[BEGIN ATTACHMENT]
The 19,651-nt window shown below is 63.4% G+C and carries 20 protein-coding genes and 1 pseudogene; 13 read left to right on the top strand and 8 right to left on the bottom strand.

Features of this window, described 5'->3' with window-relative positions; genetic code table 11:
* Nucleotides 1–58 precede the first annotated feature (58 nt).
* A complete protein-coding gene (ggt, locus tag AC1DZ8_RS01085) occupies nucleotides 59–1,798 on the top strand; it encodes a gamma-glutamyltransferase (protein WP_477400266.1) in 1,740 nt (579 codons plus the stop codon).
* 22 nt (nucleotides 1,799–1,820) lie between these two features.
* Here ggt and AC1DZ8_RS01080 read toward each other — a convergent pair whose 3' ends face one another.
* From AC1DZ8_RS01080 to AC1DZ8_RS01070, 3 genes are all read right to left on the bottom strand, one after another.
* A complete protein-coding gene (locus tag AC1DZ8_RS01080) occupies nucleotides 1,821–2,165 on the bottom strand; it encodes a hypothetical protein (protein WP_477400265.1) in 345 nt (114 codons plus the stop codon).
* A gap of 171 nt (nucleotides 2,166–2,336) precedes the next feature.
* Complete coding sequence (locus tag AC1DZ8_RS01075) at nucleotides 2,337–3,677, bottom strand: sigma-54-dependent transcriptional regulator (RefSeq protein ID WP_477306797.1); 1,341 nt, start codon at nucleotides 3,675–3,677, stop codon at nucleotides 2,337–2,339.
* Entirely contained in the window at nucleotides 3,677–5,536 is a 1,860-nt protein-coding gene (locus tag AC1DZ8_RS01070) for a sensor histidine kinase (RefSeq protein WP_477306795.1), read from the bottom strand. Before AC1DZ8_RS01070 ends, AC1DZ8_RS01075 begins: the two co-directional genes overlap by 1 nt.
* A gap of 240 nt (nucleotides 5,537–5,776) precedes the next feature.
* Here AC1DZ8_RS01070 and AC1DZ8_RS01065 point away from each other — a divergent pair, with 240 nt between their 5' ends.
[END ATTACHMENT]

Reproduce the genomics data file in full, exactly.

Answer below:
The 19,651-nt window shown below is 63.4% G+C and carries 20 protein-coding genes and 1 pseudogene; 13 read left to right on the top strand and 8 right to left on the bottom strand.

Features of this window, described 5'->3' with window-relative positions; genetic code table 11:
* Nucleotides 1–58 precede the first annotated feature (58 nt).
* A complete protein-coding gene (ggt, locus tag AC1DZ8_RS01085) occupies nucleotides 59–1,798 on the top strand; it encodes a gamma-glutamyltransferase (protein WP_477400266.1) in 1,740 nt (579 codons plus the stop codon).
* 22 nt (nucleotides 1,799–1,820) lie between these two features.
* Here ggt and AC1DZ8_RS01080 read toward each other — a convergent pair whose 3' ends face one another.
* From AC1DZ8_RS01080 to AC1DZ8_RS01070, 3 genes are all read right to left on the bottom strand, one after another.
* A complete protein-coding gene (locus tag AC1DZ8_RS01080) occupies nucleotides 1,821–2,165 on the bottom strand; it encodes a hypothetical protein (protein WP_477400265.1) in 345 nt (114 codons plus the stop codon).
* A gap of 171 nt (nucleotides 2,166–2,336) precedes the next feature.
* Complete coding sequence (locus tag AC1DZ8_RS01075) at nucleotides 2,337–3,677, bottom strand: sigma-54-dependent transcriptional regulator (RefSeq protein ID WP_477306797.1); 1,341 nt, start codon at nucleotides 3,675–3,677, stop codon at nucleotides 2,337–2,339.
* Entirely contained in the window at nucleotides 3,677–5,536 is a 1,860-nt protein-coding gene (locus tag AC1DZ8_RS01070) for a sensor histidine kinase (RefSeq protein WP_477306795.1), read from the bottom strand. Before AC1DZ8_RS01070 ends, AC1DZ8_RS01075 begins: the two co-directional genes overlap by 1 nt.
* A gap of 240 nt (nucleotides 5,537–5,776) precedes the next feature.
* Here AC1DZ8_RS01070 and AC1DZ8_RS01065 point away from each other — a divergent pair, with 240 nt between their 5' ends.